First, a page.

How Everyone Became Depressed

The rise and fall of the nervous breakdown

The Suicide of Robin Williams

We can learn from this tragic story

In Williams’ tragic death, there has been little informed discussion of the disorder that he probably had, and of the highly effective treatments for it that he apparently was denied, a result of the kid-glove approach that many clinicians take to stars.

What he probably had was an acute recurrence of a melancholic depression that had dogged him throughout life. The key word here is not “depression,” which has become a meaningless phrase, but “melancholia,” a time-honored term for a severe kind of mood disorder that has little in common with non-melancholia.

The suicide rate in the US has been increasing, and as we struggle to come to grips with it, the concept of melancholia is now urgently requesting a seat at the banquet – because it’s what many people who commit suicide have.

Of course we can’t know for sure what Williams had. But he seems to have been deeply sad; he was losing weight; he had problems with sleep; and he evidently had Parkinson’s, a neurological illness in which melancholia is not uncommon. In a moment of despair he was driven to commit suicide.

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Now, consider what the main symptoms of melancholia are: (1) deep sadness; (2) complete anhedonia, or inability to derive pleasure from anything in life; (3) slowed thought and movement; (4) changes in bodily functions, such as appetite and sleep patterns. We don’t – or at least I don’t – know if his physical movements and his thinking were slowed. But he had the rest of the melancholia package.

Now, melancholia has good news and bad news. The bad news is that one is constantly at risk of suicide. A lack of any kind of pleasure or joy, or indeed an inability to feel anything, lead readily to self-destruction. That’s the ugly part, the “showstopper,” as psychiatrist Mickey Nardo at Emery University, and originator of the marvelous blog 1 Boring Old Man, calls it. Williams succumbed to the bad-news part.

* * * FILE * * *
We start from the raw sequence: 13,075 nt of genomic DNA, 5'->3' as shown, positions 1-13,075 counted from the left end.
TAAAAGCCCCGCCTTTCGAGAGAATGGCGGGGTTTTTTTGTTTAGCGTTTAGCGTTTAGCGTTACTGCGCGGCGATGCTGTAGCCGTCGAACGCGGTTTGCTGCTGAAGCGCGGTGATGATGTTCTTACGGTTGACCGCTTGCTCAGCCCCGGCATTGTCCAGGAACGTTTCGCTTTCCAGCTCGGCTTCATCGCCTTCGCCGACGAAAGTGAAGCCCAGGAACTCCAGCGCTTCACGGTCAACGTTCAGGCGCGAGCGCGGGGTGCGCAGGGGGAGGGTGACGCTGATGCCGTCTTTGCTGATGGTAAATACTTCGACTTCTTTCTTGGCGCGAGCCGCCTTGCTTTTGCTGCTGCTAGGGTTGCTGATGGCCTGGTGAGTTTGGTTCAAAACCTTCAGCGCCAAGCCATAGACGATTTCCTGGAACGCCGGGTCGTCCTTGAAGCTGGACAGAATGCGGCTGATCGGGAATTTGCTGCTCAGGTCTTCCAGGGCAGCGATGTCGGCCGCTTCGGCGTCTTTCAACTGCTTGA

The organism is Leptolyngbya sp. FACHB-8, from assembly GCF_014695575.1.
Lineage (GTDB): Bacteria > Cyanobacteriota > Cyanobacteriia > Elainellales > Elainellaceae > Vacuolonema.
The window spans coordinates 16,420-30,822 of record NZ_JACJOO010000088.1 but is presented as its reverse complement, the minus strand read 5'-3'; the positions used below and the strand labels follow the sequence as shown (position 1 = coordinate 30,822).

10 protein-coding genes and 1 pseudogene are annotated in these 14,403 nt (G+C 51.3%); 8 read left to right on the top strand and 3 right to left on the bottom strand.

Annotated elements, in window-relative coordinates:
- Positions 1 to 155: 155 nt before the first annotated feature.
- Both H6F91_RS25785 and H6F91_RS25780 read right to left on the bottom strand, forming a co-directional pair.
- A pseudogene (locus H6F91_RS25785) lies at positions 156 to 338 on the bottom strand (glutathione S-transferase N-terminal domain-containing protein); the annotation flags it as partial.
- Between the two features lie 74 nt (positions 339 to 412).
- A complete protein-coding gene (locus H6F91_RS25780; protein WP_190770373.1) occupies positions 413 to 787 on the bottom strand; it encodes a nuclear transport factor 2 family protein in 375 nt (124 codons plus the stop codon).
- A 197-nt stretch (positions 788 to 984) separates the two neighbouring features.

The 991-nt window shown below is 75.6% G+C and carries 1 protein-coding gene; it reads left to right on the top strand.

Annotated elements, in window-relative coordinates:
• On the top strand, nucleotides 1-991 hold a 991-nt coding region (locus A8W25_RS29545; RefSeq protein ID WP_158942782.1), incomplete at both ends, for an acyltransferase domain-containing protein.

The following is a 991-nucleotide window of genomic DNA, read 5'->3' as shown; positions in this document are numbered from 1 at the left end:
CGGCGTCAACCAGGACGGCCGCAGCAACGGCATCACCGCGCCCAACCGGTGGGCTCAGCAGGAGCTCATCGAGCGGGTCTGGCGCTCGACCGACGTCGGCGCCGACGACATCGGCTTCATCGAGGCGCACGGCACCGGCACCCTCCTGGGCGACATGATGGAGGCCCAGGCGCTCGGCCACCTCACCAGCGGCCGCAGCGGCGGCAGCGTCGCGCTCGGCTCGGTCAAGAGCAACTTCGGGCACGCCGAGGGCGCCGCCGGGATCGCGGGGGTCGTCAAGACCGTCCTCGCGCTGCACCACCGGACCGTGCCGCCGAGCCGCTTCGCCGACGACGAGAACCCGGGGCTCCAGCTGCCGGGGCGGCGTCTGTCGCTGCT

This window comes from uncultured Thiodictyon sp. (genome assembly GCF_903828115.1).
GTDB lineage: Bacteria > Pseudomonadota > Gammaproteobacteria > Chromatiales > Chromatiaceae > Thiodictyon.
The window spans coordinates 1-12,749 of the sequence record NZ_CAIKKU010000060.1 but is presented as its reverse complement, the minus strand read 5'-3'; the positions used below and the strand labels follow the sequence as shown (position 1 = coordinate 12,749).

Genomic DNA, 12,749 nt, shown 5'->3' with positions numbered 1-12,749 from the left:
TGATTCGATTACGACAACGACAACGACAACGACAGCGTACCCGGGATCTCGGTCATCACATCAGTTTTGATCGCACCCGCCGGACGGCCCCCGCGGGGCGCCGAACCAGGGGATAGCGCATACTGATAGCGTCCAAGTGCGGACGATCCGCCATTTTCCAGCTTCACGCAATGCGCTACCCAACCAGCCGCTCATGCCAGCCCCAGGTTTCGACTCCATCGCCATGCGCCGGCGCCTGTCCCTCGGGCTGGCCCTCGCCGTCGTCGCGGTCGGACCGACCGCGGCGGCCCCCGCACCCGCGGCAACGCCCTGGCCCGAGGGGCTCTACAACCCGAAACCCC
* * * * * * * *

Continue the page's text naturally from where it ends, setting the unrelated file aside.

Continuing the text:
But the good news about melancholia is that it’s readily treatable! There is a kind of rule in psychiatry that says, the sicker you are, the more easily you respond to treatment. And melancholic illness does respond well to an older class of psychoactive medications called the tricyclic antidepressants (imipramine, brand-named Tofranil, was the first on the US market, in 1959, and it remains the most effective antidepressant today, despite many psychiatrists’ unfamiliarity with it).

But melancholia responds even better to electroconvulsive therapy (ECT), and this is a subject that has been little mentioned in the enormous media discussion of Williams’ death. It hasn’t been mentioned because ECT remains a tabooed subject in the media. Journalists simply do not want to get into it because readers would dismiss it as outlandish.

If Williams had received ECT, he’d be alive today.

Over 80 percent of patients with severe depression respond to it. They don’t just get better: Their depression lifts. Of course they have to maintain their wellness with medication or with further periodic ECT treatments, to avoid relapse. But that’s true of pharmacotherapy as well. There is no psychoactive medication to which 80 percent of seriously depressed patients respond.

I’m going to let Dr Bernard Carroll jump in here, because on the 1 Boring Old Man blog post of August 18, he has an interesting comment to offer: “On the matter of suicides that come as a surprise . . . it isn’t that patients make a reasoned decision to kill themselves. It isn’t that they act in an existentially noble manner. It isn’t even that they want to kill themselves. My sense of it is that their executive inhibitory mechanisms lose control over what has become a prepotent aversive internal stimulus. It is in part loss of cognitive flexibility (which would be compounded by Parkinson’s disease) and in part increased mood lability in the severe depression. The patient with malignant melancholia doesn’t ‘choose’ to kill himself any more than the patient with crippling obsessive-compulsive disorder chooses to be paralyzed by doubt and rituals. “

Carroll didn’t mention ECT in this post but what he did say was that Williams should have been hospitalized, for his protection. Well-run psychiatric facilities have long experience in preventing patients from killing themselves.

Why Williams was not hospitalized, why he didn’t receive ECT, is a mystery. Stars often receive suboptimal care because their doctors, awed by their patients’ celebrity, are reluctant to suggest treatments the patients might find unusual. They end up prescribing what their famous patients think best. (The death of Michael Jackson is a textbook example of this.)

The death of a star extinguishes a life, but the circumstances may illuminate the world. Let’s learn from this tragic story!

 

Edward Shorter, Ph.D., is the Jason A. Hannah Professor in the History of Medicine at the University of Toronto.

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